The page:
The Federal Writers' Project materials in the Library of Congress Manuscript Division are part of a larger collection titled The U.S. Work Projects Administration Federal Writers' Project and Historical Records Survey. The holdings from Federal Writers' Project span the years 1889-1942 and cover a wide range of topics and subprojects. Altogether, the Federal Writers' holdings number approximately 300,000 items and consist of correspondence, memoranda, field reports, notes, graphs, charts, preliminary and corrected drafts of essays, oral testimony, folklore, miscellaneous administrative and miscellaneous other material.
Well over one-half of the materials in this record group pertain to the American Guide, the sobriquet for the critically acclaimed state guides. The remainder of the material reflects other areas of interest that developed as the project grew in maturity. They include a rich collection of rural and urban folklore; first-person narratives (called life histories) describing the feelings of men and women coping with life and the Depression; studies of social customs of various ethnic groups; authentic narratives of ex-slaves about life during the period of Slavery; and Negro source material gathered by project workers. In addition, drafts of publications and intended publications are included. These publications express concern with the direction America was taking and with the preservation and communication of local culture. Titles include Hands That Build America, From These Strains, Lexicon of Trade Jargon, and Pockets in America.
The arrangement of the larger collection generally reflects the division of work within the Writers' Project such as material relating to The American Guide, the Folklore Project, Social-ethnic Studies, and Slave Narratives. Other series are compilations for archival purposes such as administrative papers or Negro studies material. Still others are groups of similar material such as printed matter and the like.
The plight of the unemployed writer, and indeed anyone who could qualify as a writer such as a lawyer, a teacher, or a librarian, during the early years of the Depression, was of concern not only to the Roosevelt Administration, but also to writers' organizations and persons of liberal and academic persuasions. It was felt, generally, that the New Deal could come up with more appropriate work situations for this group other than blue collar jobs on construction projects. To the Administration's liking were plans generated from a series of meetings held in 1934 between Jacob Baker, Harry Hopkins' chief Civil Works Administration assistant in charge of special and professional programs, Henry Alsberg, Bakers' assistant, Katherine Kellock, a writer familiar with international and social organizations, and others. The outcome of these sessions was a project for all the "arts," (labeled Federal One), divided administratively by each specialty and headed by professionals in the field. The Writers' Project, later characterized by some as the federal government's attempt to "democratize American culture," was approved for federal monies in June, 1935. Baker chose his assistant, Alsberg, as director. As the Project continued into the late thirties, the director was powerless to stop increasing criticism by reactionary Congressmen who were intent on shutting down the enterprise. In October 1939, the Project's federal monies ceased, due to the Administration's need for a larger defense budget. After 1939, emasculated, the Project sputtered along on monies funded to the states, closing completely one year or so after America's entry into World War II.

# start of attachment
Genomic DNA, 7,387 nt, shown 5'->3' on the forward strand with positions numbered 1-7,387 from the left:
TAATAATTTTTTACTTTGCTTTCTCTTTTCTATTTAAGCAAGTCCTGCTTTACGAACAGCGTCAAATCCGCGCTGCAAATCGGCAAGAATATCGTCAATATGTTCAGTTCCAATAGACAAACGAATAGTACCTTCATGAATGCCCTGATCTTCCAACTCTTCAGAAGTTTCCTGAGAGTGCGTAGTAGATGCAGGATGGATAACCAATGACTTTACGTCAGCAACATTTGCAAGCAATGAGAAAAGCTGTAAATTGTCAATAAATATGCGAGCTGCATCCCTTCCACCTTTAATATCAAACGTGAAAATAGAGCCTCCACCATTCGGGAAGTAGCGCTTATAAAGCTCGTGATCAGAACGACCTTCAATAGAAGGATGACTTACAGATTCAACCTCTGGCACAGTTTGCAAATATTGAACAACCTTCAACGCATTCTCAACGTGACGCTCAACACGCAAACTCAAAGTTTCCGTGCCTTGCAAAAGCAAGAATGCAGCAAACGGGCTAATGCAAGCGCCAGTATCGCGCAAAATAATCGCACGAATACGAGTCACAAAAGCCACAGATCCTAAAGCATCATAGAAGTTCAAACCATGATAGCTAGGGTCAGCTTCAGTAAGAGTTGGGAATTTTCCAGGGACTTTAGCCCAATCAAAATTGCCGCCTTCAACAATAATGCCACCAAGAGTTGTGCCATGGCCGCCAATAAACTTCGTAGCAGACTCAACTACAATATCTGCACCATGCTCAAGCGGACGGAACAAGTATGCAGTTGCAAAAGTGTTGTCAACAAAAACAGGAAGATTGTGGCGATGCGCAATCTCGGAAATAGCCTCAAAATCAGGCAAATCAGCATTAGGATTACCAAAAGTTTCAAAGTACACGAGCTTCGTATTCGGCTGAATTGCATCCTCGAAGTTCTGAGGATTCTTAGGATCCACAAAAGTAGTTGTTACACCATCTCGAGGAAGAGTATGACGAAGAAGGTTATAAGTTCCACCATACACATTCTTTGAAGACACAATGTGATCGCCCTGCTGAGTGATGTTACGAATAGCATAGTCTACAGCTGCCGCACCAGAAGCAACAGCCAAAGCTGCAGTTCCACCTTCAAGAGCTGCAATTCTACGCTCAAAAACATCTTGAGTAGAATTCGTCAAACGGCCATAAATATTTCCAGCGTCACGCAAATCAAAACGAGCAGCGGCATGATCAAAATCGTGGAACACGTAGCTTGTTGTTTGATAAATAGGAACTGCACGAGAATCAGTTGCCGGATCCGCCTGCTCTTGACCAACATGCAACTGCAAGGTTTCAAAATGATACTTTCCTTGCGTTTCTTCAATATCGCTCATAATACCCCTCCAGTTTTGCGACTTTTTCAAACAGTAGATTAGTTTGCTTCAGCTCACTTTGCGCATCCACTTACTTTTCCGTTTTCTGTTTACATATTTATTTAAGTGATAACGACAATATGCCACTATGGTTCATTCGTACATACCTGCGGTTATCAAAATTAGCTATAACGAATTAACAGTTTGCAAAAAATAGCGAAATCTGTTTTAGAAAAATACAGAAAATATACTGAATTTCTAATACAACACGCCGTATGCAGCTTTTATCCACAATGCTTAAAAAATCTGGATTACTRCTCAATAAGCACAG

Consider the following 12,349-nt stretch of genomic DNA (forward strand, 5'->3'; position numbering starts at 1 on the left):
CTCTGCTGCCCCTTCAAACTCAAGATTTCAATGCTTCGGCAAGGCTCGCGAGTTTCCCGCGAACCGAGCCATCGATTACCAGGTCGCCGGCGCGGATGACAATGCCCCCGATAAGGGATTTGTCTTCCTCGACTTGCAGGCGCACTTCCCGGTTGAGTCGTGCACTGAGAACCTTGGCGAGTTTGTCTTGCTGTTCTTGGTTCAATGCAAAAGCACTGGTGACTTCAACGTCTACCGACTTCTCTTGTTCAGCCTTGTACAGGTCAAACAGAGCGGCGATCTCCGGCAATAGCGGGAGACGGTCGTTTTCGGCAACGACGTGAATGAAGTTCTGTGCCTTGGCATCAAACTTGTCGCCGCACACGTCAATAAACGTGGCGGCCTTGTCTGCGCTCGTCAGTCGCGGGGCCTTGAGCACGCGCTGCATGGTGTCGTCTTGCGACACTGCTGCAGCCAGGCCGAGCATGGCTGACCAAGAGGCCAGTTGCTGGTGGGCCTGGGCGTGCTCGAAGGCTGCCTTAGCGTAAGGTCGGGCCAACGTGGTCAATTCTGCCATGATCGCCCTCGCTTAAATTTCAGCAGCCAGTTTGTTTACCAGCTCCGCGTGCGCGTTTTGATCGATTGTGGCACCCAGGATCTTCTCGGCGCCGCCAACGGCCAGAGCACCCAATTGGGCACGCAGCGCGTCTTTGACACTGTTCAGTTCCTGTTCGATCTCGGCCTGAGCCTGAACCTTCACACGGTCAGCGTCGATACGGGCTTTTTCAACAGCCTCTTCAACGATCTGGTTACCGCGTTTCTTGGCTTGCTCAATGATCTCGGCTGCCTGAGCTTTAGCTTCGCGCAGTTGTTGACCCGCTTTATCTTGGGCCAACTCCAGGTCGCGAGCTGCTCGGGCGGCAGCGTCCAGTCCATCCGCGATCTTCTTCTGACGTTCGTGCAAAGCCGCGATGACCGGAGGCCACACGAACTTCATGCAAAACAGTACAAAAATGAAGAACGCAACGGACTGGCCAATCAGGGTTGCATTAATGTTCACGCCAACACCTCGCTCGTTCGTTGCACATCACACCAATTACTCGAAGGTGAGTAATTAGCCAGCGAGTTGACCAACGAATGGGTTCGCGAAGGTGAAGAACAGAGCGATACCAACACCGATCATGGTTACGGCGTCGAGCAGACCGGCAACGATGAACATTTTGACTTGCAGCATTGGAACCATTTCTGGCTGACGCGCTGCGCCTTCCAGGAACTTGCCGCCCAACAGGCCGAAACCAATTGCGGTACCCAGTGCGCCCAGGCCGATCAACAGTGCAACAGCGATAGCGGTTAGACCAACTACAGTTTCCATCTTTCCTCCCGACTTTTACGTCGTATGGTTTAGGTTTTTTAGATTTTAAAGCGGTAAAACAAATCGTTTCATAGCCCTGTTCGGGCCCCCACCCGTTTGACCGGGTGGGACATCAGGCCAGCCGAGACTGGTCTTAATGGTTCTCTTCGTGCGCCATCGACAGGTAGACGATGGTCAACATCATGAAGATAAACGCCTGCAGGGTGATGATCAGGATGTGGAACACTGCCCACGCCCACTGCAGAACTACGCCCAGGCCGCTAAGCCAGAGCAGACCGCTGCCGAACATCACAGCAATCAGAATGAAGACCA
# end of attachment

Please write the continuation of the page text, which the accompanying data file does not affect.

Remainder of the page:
Researchers should note that the American Memory collection presented here is a coherent portion of the Library's larger Federal Writers' series and the WPA collection. It includes the life histories and corollary documents assembled by the Folklore Project within the Federal Writers' effort.